Movie Review: 'Aurangzeb'
The movie moves at such a meandering and self-indulgent pace that after a point you stop caring if it moves forward or sideways
Director: Atul Sabharwal
Cast: Arjun Kapoor, Prithviraj Sukumaran, Rishi Kapoor, Sasha Agha, Dipti Naval, Amrita Singh
The movie starts promisingly as Aarya (Prithviraj Sukumaran) talks about the dirty “collection business” that he and his family members are indulging in. The business brings in loads of money, wads of notes being shuffled around, stocked in suitcases and generally tossed around. But surprisingly, the womenfolk of the house aren’t even aware of the moolah that is brought in and stacked regularly in the very house that they live in.
Well, what they fondly call the collection business is the hafta vasooli that DCP Ravikant (Rishi Kapoor) indulges in along with his son Dev (Sikandar Kher) and his nephew, Aarya. Only the son-in-law Prashant, who is also part of the police force, is absolutely unaware of the ‘kala dhandha’ that his family is involved in. Aarya was happy helping his uncle and intermittently stocking up his secret treasure room with what else but money, only if his father (Anupam Kher in an itsy bitsy role), once upon a time-honest cop, hadn’t dropped a bomb of a secret on him. And it is this secret that leads Aarya to once the dreaded underworld don and now a real estate baron Yashwardhan (Jackie Shroff) and his impudent son, Ajay (Arjun Kapoor). Yashwardhan has a wily lady partner (Amrita Singh) in business, who generally makes plans to keep Ajay out of the office and in the arms of his girlfriend, Ritu (Sasha Agha).
Ravikant and the team capture Ajay and send his look-alike Vishal (also Arjun Kapoor) to stay with Yashwardhan and get information about his underhand dealings. Vishal manages to shake up the very foundations that Yashwardhan built, in just one day of him going to office and then the latter ends up in the hospital.
And then there is a twist to the story, which is as unbelievable as a seeing a reindeer on the Mumbai streets. Ravikant and the boys of his family are posted to the Gurgaon police station. And the director (Atul Sabharwal) makes sure you don’t forget that fact because the name of the place is mentioned at least once in every three sentences and Yashwardhan too is a real estate developer in that area.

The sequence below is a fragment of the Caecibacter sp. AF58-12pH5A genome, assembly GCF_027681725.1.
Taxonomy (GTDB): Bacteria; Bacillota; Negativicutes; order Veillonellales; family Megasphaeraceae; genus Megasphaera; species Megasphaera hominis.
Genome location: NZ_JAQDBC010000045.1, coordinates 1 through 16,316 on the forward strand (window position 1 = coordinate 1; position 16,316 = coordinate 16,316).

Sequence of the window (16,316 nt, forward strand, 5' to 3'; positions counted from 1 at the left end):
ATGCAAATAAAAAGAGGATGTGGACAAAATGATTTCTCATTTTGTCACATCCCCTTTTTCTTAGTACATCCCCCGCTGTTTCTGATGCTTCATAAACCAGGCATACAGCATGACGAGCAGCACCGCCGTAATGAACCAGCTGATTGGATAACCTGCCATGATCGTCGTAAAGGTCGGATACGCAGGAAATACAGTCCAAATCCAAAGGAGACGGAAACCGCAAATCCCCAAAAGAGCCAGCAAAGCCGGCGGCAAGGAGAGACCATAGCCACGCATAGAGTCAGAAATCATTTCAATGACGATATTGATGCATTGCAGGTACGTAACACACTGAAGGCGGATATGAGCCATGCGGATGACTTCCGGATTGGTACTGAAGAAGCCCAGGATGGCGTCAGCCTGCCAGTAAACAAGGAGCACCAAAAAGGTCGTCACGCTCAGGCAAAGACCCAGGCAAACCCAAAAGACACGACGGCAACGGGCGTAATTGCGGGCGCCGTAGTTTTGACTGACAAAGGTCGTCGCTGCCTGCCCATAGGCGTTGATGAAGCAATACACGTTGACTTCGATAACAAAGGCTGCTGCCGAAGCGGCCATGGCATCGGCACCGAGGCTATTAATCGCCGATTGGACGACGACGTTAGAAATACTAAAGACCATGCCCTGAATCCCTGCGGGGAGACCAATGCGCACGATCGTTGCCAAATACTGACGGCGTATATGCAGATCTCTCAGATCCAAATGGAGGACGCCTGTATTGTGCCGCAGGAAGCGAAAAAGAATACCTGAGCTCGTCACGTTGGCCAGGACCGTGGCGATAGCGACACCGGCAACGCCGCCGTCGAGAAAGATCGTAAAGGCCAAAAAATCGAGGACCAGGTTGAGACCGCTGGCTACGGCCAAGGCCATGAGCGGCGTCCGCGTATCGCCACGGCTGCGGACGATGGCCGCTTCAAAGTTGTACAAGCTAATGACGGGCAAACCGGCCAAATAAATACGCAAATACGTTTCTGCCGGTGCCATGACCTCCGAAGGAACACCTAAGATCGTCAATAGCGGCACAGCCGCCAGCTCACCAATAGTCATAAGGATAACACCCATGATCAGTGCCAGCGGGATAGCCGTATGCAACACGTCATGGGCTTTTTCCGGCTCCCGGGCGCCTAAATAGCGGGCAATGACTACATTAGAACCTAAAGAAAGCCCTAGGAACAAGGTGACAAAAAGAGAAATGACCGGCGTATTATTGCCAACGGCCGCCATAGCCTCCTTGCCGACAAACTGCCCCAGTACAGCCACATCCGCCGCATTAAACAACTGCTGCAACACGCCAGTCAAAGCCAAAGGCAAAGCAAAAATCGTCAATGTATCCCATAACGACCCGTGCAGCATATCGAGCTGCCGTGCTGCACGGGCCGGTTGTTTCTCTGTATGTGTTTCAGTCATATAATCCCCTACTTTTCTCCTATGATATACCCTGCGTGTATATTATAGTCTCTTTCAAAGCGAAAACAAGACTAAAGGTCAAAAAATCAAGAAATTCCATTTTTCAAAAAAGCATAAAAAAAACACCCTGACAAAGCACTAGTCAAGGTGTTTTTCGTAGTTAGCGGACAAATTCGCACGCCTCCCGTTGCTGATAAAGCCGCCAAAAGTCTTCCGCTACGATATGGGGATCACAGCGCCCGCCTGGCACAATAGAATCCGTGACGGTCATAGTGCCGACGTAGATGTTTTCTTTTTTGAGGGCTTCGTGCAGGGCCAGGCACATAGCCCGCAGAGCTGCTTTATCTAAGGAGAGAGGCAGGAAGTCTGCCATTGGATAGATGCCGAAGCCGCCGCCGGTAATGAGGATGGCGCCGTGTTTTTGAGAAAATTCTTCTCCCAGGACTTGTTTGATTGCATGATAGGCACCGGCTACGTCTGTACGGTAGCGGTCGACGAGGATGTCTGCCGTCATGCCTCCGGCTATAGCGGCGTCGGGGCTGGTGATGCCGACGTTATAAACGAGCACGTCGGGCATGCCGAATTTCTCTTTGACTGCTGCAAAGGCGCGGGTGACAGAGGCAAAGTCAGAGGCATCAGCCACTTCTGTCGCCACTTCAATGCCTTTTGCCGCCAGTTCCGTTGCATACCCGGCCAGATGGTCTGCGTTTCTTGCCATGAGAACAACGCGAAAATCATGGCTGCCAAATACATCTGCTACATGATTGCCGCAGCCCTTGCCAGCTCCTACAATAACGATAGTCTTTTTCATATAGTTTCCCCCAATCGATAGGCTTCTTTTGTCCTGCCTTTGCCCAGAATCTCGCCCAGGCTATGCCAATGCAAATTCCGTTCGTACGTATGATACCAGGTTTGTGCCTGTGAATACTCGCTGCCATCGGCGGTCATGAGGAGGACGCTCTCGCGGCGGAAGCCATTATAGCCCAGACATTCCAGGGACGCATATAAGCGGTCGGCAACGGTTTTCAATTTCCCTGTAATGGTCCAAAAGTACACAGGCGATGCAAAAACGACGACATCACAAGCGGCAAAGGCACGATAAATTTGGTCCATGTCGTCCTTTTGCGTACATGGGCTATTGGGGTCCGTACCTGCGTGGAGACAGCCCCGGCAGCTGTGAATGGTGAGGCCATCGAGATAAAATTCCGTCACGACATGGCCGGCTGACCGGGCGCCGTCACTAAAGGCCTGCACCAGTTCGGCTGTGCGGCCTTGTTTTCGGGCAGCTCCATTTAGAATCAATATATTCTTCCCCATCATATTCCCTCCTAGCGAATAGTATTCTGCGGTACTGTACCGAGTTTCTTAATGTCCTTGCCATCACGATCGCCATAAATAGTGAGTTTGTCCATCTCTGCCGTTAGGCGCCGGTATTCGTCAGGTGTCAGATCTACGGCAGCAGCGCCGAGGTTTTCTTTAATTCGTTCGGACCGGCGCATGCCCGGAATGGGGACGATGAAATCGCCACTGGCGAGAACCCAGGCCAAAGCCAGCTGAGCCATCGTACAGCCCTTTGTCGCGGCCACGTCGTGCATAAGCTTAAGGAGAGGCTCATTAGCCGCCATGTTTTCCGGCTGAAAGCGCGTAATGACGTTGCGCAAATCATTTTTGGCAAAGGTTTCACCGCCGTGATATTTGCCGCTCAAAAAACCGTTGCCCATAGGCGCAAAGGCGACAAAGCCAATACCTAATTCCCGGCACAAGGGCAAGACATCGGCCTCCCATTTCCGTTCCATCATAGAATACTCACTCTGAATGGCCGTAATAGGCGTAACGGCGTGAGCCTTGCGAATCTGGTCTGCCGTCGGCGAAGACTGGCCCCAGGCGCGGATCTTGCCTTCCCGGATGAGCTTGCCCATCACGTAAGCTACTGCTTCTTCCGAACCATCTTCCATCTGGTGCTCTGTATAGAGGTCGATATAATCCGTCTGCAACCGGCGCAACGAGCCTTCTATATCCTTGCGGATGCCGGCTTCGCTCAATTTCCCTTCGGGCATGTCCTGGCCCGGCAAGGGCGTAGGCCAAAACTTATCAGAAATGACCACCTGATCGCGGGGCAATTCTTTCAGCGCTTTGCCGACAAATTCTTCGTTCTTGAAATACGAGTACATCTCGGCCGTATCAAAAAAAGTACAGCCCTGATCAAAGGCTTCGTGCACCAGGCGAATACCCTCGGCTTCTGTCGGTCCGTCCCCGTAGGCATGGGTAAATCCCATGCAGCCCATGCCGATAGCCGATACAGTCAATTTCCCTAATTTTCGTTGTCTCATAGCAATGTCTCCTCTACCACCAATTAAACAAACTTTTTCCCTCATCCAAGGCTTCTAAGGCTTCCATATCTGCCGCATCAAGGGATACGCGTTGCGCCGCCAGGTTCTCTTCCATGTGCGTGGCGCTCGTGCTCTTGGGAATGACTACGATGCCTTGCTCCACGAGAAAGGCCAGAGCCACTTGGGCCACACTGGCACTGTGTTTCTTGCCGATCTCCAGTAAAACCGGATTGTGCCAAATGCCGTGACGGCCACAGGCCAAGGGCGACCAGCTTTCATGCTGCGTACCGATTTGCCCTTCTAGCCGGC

Story offers no novelty. In fact, at one point the story reminded me of an innocent story called 'Do Phool', which had Neetu Kapoor play twins, one left with the mother and the other with the father. Well, this is just to emphasise how old the story line is. But a better treatment, a more sharply edited film and this story could have been turned into a thrilling fare. But unfortunately, the movie moves at such a meandering and self-indulgent pace that after a point you stop caring if it moves forward or sideways.
Arjun Kapoor in double role as Ajay and Vishal is earnest. He shines in some scenes too, but overall, he needs a lot more maturity to carry two roles of this kind of diversity on his young shoulders. Amitabh Bachchan too was in the same situation in 'Don'. But no, we won’t dare compare the two performances. Sasha Agha is less than ordinary (The song 'Barbaadiyan' is quite a revelation of her singing talent, though). Prithviraj is good, but seems stuck in a caricaturish role and ends up being stiff and repetitive. At one point, Aarya’s wife asks him why he never smiles. I guess we know the reason why. First Aiyya and now this. Prithviraj has enough reasons not to smile in Bollywood.
Rishi Kapoor and Jackie Shroff shine in their respective roles. But my heart goes out for senior actresses like Amrita Singh and Dipti Naval. To think some of our best actresses have ended up doing roles that neither justify nor suit their calibre.
Some of the lines like ‘Apne sapnon se bade hote hai’ would have been powerful, if only they were not repeated so often.
And in the meanwhile, Moghul emperor Aurangzeb must have at least taken half a turn in his grave.